Bihar is famous for its silks. There are three varieties of silk produced and woven in the state: tassar, eri and mulberry silk. Bihar is the largest producer of tassar silk in India. It is in the Bhagalpur area that tussar silk-weaving is largely done. The shades produced are cream, light brown, beige, grey, camel colour, coffee, and gold tones. Handspun yarn is woven into high quality khadi cloth and, with the introduction of synthetic yarn, poly vastra khadi is woven. Bihar weavers also specialise in making textured white cloth.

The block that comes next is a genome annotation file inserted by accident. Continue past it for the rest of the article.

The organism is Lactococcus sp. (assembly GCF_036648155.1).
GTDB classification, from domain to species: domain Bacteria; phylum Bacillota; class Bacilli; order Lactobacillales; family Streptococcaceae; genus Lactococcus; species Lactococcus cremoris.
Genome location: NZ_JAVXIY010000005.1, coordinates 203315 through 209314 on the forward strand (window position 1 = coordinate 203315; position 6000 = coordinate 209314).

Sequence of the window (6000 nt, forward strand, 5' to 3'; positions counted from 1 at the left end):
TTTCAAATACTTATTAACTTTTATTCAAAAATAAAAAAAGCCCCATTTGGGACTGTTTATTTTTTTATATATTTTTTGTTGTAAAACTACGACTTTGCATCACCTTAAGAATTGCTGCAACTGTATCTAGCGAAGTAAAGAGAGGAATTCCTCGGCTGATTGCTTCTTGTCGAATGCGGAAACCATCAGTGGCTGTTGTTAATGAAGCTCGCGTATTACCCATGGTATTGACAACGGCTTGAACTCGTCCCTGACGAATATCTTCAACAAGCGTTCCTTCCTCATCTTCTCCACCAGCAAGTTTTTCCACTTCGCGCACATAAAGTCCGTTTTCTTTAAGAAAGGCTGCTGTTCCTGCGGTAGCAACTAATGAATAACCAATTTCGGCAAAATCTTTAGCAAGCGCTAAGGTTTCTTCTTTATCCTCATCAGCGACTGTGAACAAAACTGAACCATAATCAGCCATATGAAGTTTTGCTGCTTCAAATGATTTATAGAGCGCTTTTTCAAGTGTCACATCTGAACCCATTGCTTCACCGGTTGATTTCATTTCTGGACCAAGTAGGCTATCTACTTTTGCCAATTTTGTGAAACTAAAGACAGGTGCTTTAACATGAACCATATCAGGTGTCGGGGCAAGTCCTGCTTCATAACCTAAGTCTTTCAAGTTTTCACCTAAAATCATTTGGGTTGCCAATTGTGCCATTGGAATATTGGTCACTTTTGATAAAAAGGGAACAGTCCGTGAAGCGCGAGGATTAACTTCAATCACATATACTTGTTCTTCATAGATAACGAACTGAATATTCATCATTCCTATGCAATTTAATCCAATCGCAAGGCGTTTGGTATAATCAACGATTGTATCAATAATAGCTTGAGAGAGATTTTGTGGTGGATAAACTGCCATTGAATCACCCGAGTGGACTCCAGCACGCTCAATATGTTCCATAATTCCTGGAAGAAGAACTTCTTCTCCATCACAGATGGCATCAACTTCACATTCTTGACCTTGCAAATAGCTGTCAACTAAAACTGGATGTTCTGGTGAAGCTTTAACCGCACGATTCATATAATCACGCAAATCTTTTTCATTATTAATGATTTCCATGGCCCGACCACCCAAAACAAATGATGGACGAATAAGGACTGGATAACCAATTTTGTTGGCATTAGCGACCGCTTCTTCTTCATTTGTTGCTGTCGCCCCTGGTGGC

Printing is done on cotton, wool, and silk and the centres are Bhagalpur, Bihar Sharif, Darbhanga, Saran, Patna, and Gaya. At Gaya, which is a pilgrimage centre, the textiles are religious in nature, with motifs of names and footprints of deities in ochre or red. The chunris of Bihar have motifs like peacocks, parrots, conches, mangoes, elephants, and fish, as well as large panels with traditional motifs of deities. The designs are all stylised in folk forms. Sursand in north Bihar has khari or printing done with mica; bright colours are used and the motifs include dots and stars.